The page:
Cash & Non-Cash Contributions
Includes money or property given to:
--Churches, synagogues, temples, mosques and other religious organizations.
--Federal, state and local governments, if contribution is solely for public purposes.
--Nonprofit schools, hospitals and volunteer fire companies.
--Public parks and recreation facilities.
--Salvation Army, Red Cross, CARE, Goodwill Industries, United Way, Boy/Girl Scouts, Boys/Girls Clubs of America, etc.
--War veterans' groups.
Charitable travel. Travel expenses such as transportation (actual expenses or 14 cents per mile), meals and lodging are deductible if there is not a significant element of personal pleasure, recreation or vacation in the travel. Because charitable travel expenses are not business-related, they are not subject to business expense limitations.
Volunteer out-of-pocket expenses when serving a qualified organization. For example, scout leaders can deduct the cost of uniforms (and cleaning) that are worn when performing donated services, but that are not suitable for everyday wear.
Delegate to a church convention. Deduct the unreimbursed expenses of attending. A person must be a delegate and not merely attending on his/her own. For example, deductions were allowed for a religious organization's World Congress in Tokyo. Similar deductions have been allowed for other church and veterans' organizations.
Out-of-pocket expenses. Substantiation from the charity is required if a volunteer claims a deduction for unreimbursed expenses of $250 or more. The charity must substantiate only the type of services performed (not dates or amounts of expenses.
Tickets to college games. A payment made to a college or university in exchange for a right to buy tickets to a sporting event qualifies for a charitable deduction of 80% of the amount paid. Any amount actually paid for tickets is not deductible.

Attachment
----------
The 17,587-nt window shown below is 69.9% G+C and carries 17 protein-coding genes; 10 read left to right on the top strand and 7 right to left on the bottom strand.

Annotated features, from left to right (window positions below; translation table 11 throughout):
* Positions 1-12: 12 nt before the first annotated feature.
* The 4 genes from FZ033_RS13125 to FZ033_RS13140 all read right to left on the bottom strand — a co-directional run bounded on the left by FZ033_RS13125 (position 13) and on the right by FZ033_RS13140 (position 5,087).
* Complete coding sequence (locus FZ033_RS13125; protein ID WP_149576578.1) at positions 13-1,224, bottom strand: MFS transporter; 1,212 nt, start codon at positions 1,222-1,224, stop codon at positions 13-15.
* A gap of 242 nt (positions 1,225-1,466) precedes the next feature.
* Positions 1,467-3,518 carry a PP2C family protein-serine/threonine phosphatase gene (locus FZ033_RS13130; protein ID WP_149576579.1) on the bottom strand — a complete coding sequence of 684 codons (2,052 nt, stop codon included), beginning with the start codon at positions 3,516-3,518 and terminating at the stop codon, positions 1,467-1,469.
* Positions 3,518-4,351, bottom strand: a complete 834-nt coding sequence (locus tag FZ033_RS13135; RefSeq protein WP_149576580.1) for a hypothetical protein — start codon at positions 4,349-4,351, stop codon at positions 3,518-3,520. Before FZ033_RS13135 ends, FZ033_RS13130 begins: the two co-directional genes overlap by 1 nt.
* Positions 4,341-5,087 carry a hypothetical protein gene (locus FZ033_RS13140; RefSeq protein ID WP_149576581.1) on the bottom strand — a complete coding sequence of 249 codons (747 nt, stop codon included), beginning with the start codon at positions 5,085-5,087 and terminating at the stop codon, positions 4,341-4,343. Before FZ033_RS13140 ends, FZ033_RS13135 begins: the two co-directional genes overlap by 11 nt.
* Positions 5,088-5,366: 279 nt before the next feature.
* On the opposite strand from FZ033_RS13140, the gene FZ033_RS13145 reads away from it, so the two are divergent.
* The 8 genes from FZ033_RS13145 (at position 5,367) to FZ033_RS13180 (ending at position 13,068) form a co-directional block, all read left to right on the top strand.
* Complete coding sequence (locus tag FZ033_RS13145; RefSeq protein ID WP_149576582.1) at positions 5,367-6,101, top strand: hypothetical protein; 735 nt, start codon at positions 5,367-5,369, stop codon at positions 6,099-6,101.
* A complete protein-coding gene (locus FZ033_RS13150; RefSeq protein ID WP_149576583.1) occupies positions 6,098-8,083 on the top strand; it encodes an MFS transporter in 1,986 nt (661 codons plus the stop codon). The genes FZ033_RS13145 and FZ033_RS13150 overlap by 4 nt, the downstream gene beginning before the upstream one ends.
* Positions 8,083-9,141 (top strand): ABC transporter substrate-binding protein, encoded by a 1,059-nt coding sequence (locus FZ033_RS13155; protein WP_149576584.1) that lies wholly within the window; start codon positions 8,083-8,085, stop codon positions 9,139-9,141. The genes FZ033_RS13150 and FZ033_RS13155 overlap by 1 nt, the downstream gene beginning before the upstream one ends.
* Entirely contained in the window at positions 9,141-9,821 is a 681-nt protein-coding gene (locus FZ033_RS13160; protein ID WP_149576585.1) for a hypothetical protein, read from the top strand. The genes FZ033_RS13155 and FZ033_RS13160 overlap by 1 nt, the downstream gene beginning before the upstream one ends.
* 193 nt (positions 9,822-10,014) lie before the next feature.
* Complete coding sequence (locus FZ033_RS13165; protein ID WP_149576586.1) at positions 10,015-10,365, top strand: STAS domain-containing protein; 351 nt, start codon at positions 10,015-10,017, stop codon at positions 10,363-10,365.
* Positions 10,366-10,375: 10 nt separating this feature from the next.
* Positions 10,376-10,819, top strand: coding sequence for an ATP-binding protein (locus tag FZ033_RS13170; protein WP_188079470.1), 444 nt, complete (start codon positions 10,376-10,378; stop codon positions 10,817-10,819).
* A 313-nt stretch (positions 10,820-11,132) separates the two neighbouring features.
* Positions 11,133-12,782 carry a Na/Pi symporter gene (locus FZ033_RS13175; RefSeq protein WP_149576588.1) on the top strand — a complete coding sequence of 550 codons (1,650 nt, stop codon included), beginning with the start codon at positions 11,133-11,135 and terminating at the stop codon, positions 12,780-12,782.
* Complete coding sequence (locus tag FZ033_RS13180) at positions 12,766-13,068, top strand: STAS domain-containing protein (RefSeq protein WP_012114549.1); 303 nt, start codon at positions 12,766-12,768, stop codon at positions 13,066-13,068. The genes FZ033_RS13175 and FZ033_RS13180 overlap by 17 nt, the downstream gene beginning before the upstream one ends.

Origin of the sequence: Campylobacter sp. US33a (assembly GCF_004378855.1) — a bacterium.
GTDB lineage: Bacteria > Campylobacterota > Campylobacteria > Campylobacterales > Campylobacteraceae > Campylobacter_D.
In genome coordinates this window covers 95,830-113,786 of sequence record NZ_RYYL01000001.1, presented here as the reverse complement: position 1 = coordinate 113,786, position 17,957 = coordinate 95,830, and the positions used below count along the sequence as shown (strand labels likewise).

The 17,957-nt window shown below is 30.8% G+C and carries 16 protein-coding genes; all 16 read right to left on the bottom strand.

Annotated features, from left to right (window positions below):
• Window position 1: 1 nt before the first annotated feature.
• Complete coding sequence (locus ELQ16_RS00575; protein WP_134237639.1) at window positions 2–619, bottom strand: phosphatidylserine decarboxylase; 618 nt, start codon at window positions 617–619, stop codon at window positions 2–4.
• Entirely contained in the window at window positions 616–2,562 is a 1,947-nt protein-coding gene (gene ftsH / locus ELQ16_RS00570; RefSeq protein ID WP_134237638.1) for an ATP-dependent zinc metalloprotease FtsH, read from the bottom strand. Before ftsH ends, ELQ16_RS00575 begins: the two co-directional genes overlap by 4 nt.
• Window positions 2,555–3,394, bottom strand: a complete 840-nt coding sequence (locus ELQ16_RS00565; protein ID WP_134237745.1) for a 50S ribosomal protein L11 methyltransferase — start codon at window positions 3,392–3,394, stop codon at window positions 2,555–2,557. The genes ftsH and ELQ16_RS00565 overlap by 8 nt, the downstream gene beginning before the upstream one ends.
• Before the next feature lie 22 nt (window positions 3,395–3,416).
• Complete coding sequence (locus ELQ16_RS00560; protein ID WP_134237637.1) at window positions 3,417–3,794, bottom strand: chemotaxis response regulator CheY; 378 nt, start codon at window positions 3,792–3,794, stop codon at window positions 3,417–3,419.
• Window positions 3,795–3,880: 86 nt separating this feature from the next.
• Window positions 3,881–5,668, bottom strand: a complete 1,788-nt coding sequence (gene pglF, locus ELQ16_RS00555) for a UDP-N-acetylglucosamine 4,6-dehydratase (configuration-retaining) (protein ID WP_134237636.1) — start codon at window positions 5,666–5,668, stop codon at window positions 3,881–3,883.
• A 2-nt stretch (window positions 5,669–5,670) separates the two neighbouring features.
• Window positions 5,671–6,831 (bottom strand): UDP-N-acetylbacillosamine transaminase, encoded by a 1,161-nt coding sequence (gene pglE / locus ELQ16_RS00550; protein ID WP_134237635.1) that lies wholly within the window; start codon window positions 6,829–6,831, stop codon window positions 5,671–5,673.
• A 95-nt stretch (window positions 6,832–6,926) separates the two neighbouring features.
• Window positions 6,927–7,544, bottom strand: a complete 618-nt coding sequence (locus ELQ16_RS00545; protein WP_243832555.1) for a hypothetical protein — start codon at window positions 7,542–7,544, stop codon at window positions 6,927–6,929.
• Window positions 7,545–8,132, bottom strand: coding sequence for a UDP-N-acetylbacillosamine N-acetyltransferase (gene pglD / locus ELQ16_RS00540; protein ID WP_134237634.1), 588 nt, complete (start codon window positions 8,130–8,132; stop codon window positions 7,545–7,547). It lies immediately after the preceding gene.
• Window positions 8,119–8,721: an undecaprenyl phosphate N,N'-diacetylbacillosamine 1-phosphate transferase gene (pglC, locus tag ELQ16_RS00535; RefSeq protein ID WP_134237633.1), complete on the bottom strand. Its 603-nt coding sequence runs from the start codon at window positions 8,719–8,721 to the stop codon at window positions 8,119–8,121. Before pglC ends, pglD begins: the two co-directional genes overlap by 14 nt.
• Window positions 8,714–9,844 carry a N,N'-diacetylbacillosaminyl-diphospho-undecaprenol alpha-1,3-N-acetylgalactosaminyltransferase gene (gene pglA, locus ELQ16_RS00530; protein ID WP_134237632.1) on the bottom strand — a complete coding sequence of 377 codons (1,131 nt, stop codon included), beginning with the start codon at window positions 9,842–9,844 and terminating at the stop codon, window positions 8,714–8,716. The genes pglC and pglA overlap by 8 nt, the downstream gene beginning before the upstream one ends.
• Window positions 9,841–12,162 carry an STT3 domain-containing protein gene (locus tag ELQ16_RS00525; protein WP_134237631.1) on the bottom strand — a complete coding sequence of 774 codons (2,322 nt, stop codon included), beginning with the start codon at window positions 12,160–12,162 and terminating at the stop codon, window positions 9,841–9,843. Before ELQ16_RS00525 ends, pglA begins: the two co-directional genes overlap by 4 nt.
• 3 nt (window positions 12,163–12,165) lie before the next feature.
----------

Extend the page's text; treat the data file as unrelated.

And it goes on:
Noncash Donations -- Substantiation Requirements
General recordkeeping requirements for noncash contributions:
--Name of charitable organization.
--Date and location of contribution.
--Reasonable detailed description of contributed property.
--Fair market value and method of valuing the property.
--Cost or other basis of the property if FMV must be reduced
--Less than $250. A receipt is not required where it is impractical to get one. For example, when property is left at a charity's unattended dropsite.
--$250 to $500. Written acknowledgment from the charitable organization is required. The acknowledgment must contain the name and address of the organization, date and location of the contribution, and a description of the property. It must also state whether any goods or services were provided to the donor in return for the contributions and the FMV of such goods or services.
--$501 to $5,000. Same records required as the $250 to $500 category. In addition, the taxpayer's records must show how the property was acquired, the date of acquisition, an explanation should be attached to the tax return.
--More than $5,000. Same requirements as the $501 to $5,000 category. Most contributions over $5,000 require a written appraisal.
A written appraisal requirement exists for charitable contributions of property for which the claimed value exceeds $5,000 and an income tax deduction is claimed. Also, the recipient organization must file an information return if it disposes of the property within two years of receipt.